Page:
The name of the Lord is a strong tower; the righteous man runs into it and is safe.Proverbs 18:10
The program began after a half hour of settling in and enjoying various appetizers that the ladies had prepared. Gayle Brown opened the meeting with a welcome to the guests before Amy Hartley read "A Thought on Suffering" from The Problem of Pain by C.S. Lewis. One of the younger ladies led the group in singing Isaac Watts' hymn, "Am I a Soldier of the Cross". Maurina Dittenhaffer led the ladies in a prayer of thanksgiving for the food.
Let our choir new anthems raise, wake the morn with gladness; God himself to joy and praise turns the martyrs' sadness: bright the day that won their crown, opened heav'n's bright portal, as they laid the mortal down and put on th'immortal.
Never flinched they from the flame, from the torture never; vain the foeman's sharpest aim, Satan's best endeavor: for by faith they saw the land decked in all its glory, where triumphant now they stand with the victor's story.
Faith they had that knew not shame, love that could not languish; and eternal hope o'ercame momentary anguish. Up and follow, Christian men! Press through toil and sorrow; spurn the night of fear and then, O the glorious morrow!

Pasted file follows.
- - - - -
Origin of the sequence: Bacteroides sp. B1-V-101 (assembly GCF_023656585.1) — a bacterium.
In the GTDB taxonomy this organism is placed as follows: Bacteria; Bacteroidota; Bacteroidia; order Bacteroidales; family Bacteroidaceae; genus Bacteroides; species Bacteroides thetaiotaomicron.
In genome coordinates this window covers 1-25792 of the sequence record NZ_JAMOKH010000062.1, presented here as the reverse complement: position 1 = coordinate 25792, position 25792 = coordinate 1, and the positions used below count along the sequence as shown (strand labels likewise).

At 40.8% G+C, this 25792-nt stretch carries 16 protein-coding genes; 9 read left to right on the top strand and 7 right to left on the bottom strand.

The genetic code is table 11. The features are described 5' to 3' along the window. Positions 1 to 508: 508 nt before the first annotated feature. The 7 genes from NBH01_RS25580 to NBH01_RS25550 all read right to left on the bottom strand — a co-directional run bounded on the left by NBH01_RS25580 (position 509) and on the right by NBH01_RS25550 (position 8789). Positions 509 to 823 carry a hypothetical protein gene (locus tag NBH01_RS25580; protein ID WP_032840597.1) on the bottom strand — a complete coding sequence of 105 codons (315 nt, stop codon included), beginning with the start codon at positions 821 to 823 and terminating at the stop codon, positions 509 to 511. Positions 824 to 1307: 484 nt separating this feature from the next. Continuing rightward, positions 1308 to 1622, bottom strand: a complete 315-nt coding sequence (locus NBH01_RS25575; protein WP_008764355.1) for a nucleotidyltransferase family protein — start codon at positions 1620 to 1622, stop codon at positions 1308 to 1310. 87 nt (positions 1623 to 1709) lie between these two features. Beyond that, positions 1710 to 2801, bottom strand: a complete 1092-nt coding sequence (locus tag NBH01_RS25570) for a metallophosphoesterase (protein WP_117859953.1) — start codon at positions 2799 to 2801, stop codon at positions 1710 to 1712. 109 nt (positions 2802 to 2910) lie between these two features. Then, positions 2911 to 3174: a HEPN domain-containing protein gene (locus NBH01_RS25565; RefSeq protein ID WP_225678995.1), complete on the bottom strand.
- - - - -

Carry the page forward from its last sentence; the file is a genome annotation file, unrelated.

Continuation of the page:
On Tuesday, August 6, 2019, the ladies of WSBC and their guests gathered for their annual summer garden tea. This year's theme was "Forget-Me-Not". The basement fellowship hall was decorated with stone-wall backdrops, moss, and dim lighting to represent the Tower of Constance—prison of many women in historic France who suffered for their faith. Beautiful blue flower centerpieces added some cheer to the room.
After a break for a buffet-style dinner the ladies turned their attention back to the podium. Becky Myers read Psalm 42 as an introduction to the evening's main devotional, "Lord, Strengthen Me to Resist". Amy Stalnecker presented the ladies with some challenging truths from our Christian heritage, which should help us to remember in our hard providences that the Lord will provide strength. The ladies sang a less-familiar hymn, "Let Our Choir New Anthems Raise" by Joseph the Hymnographer (circa 800-883) before listening to Keri Myers play "It is Well With My Soul" on the piano. Kathy Cox read "A Colloquy on Rejoicing" from The Valley of Vision - a collection of Puritan Prayers & Devotions by Arthur Bennett.
Desserts sweetened the evening. Then the ladies sang a last hymn, "Though Troubles Assail Us" by John Newton (1779). Karla Myers closed the meeting by thanking the ladies and inviting all to join the church group as they plan to begin a Bible study on subject of contentment this September.